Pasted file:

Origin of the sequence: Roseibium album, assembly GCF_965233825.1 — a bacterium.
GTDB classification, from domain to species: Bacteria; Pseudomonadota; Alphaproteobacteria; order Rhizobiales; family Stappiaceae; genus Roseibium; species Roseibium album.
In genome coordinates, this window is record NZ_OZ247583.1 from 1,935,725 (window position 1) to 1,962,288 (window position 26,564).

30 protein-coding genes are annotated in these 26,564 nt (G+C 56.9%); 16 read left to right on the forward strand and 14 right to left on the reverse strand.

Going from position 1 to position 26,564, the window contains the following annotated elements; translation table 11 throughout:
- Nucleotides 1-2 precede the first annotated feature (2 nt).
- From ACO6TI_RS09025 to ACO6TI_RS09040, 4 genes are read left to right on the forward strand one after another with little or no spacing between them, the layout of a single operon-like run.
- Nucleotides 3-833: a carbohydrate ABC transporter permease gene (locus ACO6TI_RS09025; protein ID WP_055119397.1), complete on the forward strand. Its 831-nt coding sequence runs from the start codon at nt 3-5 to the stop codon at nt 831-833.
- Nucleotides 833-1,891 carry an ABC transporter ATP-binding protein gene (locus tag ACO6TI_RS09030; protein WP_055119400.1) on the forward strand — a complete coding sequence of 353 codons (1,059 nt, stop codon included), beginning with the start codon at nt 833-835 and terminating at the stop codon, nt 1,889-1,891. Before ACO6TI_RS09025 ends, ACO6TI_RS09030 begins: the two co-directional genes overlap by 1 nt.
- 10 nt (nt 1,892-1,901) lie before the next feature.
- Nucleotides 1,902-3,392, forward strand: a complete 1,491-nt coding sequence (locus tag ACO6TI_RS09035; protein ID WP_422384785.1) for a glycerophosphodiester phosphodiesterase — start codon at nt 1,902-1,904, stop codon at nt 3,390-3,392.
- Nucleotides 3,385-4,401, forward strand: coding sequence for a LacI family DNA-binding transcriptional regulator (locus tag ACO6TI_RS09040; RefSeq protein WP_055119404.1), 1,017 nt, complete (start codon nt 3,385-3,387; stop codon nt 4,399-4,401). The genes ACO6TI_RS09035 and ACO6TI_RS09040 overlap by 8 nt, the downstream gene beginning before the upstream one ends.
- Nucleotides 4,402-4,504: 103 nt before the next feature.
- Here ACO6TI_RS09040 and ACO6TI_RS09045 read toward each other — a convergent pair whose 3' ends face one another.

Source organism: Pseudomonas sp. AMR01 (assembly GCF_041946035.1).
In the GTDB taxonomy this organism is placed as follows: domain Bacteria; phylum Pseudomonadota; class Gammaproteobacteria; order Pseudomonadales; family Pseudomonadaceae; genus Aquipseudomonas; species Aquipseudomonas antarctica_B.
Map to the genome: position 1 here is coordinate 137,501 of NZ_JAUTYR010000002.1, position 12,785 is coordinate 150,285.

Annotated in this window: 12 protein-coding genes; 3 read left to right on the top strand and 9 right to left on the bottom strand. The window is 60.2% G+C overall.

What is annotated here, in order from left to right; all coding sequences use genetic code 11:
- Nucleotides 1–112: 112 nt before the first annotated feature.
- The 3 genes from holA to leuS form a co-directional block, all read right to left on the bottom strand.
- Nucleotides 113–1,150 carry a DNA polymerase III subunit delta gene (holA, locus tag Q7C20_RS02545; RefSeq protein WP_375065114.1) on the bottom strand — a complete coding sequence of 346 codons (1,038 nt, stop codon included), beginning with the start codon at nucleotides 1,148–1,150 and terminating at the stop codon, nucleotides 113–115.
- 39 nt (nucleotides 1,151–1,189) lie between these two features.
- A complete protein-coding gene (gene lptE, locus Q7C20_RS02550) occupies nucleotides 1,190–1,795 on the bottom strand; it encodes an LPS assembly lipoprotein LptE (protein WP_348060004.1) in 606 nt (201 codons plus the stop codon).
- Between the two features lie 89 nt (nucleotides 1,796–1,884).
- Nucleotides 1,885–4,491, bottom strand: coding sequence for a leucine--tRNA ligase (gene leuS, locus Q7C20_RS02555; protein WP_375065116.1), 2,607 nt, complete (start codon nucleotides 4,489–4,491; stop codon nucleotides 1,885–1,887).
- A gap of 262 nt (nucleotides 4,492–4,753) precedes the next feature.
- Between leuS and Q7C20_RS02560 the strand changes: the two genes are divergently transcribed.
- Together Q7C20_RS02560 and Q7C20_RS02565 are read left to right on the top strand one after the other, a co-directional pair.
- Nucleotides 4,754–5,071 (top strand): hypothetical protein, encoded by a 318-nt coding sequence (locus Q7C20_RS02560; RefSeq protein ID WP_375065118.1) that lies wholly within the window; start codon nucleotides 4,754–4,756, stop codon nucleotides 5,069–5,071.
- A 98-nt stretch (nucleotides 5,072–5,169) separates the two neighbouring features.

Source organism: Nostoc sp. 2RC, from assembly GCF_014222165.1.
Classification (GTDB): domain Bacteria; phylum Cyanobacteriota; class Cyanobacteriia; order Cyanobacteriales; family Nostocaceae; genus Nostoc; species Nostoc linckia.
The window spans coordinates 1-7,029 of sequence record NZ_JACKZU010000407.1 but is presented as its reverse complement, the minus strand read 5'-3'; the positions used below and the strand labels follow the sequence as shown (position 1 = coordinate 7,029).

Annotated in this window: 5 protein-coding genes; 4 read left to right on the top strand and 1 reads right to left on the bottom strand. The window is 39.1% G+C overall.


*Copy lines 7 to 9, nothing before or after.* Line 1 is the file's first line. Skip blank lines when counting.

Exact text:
- From ACO6TI_RS09025 to ACO6TI_RS09040, 4 genes are read left to right on the forward strand one after another with little or no spacing between them, the layout of a single operon-like run.
- Nucleotides 3-833: a carbohydrate ABC transporter permease gene (locus ACO6TI_RS09025; protein ID WP_055119397.1), complete on the forward strand. Its 831-nt coding sequence runs from the start codon at nt 3-5 to the stop codon at nt 831-833.
- Nucleotides 833-1,891 carry an ABC transporter ATP-binding protein gene (locus tag ACO6TI_RS09030; protein WP_055119400.1) on the forward strand — a complete coding sequence of 353 codons (1,059 nt, stop codon included), beginning with the start codon at nt 833-835 and terminating at the stop codon, nt 1,889-1,891. Before ACO6TI_RS09025 ends, ACO6TI_RS09030 begins: the two co-directional genes overlap by 1 nt.